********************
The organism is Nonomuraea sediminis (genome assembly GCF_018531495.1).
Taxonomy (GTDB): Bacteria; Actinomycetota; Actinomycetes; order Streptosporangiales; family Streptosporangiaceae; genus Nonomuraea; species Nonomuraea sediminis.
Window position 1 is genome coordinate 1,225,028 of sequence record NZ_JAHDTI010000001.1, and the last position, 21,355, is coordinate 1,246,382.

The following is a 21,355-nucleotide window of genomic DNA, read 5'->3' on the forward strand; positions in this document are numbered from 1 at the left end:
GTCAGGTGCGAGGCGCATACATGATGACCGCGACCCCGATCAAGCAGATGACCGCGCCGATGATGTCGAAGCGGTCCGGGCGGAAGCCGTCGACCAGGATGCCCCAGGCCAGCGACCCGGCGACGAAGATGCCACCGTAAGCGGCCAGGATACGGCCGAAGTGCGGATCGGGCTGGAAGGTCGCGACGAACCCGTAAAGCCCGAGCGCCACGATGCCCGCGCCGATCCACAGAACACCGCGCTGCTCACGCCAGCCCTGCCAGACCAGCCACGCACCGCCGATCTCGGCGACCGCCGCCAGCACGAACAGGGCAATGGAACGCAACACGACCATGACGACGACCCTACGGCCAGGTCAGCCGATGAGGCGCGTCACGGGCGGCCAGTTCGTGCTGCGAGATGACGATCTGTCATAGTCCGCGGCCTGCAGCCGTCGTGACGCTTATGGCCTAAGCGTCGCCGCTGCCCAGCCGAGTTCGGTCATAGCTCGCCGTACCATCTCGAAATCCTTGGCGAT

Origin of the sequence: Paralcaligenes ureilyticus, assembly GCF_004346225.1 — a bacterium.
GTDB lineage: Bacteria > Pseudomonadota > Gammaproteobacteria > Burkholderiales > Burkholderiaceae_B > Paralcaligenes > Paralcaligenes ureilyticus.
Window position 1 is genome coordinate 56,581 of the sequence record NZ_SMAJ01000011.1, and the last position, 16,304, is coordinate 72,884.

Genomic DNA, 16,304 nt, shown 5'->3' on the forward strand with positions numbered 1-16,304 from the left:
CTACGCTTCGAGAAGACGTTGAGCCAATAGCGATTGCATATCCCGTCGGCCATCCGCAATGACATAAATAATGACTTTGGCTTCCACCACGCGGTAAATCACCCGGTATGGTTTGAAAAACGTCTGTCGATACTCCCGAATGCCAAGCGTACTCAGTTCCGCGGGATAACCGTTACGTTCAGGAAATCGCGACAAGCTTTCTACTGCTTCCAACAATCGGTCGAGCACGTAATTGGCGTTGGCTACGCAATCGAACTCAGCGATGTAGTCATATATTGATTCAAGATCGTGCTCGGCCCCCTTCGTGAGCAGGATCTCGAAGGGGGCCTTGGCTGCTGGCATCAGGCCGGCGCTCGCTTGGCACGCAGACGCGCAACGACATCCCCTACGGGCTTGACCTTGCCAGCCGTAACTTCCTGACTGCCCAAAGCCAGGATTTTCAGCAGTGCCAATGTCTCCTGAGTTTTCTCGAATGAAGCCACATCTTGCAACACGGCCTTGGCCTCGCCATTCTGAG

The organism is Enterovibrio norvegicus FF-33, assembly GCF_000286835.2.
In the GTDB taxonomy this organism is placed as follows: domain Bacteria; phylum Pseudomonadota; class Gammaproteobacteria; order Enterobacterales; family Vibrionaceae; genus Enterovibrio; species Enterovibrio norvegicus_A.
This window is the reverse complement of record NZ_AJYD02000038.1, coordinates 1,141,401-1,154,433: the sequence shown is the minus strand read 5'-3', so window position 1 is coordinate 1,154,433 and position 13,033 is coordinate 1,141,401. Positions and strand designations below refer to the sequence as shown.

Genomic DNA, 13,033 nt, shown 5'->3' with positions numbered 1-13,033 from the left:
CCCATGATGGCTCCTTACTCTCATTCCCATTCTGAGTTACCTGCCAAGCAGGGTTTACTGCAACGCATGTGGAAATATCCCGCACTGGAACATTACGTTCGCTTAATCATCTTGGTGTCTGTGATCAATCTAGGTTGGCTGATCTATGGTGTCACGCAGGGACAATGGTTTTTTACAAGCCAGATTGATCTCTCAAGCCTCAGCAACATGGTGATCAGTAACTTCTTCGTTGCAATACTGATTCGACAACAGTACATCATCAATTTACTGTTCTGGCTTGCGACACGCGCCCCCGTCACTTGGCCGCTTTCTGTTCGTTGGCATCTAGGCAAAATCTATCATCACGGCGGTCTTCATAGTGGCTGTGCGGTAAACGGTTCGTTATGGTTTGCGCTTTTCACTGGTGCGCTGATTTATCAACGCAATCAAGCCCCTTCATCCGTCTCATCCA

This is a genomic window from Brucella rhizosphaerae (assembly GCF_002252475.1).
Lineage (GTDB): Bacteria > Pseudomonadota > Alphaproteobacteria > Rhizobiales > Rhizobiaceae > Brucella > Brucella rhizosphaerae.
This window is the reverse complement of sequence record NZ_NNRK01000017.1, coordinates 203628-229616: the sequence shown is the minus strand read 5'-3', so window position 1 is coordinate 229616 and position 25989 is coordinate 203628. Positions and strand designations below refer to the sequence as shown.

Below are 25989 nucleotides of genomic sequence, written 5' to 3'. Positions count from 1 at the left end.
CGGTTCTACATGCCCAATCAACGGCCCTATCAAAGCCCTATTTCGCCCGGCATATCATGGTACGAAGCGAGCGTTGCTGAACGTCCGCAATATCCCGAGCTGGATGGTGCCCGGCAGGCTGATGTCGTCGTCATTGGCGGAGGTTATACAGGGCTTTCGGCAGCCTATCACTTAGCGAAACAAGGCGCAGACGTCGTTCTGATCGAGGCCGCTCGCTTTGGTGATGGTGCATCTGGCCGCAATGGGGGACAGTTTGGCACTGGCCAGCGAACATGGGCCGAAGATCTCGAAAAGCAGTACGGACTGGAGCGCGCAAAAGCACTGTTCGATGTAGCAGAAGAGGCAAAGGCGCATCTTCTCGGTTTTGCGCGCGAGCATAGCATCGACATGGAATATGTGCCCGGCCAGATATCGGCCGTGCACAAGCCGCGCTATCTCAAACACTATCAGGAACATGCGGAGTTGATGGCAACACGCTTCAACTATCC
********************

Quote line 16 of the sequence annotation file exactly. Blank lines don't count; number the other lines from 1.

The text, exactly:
This is a genomic window from Brucella rhizosphaerae (assembly GCF_002252475.1).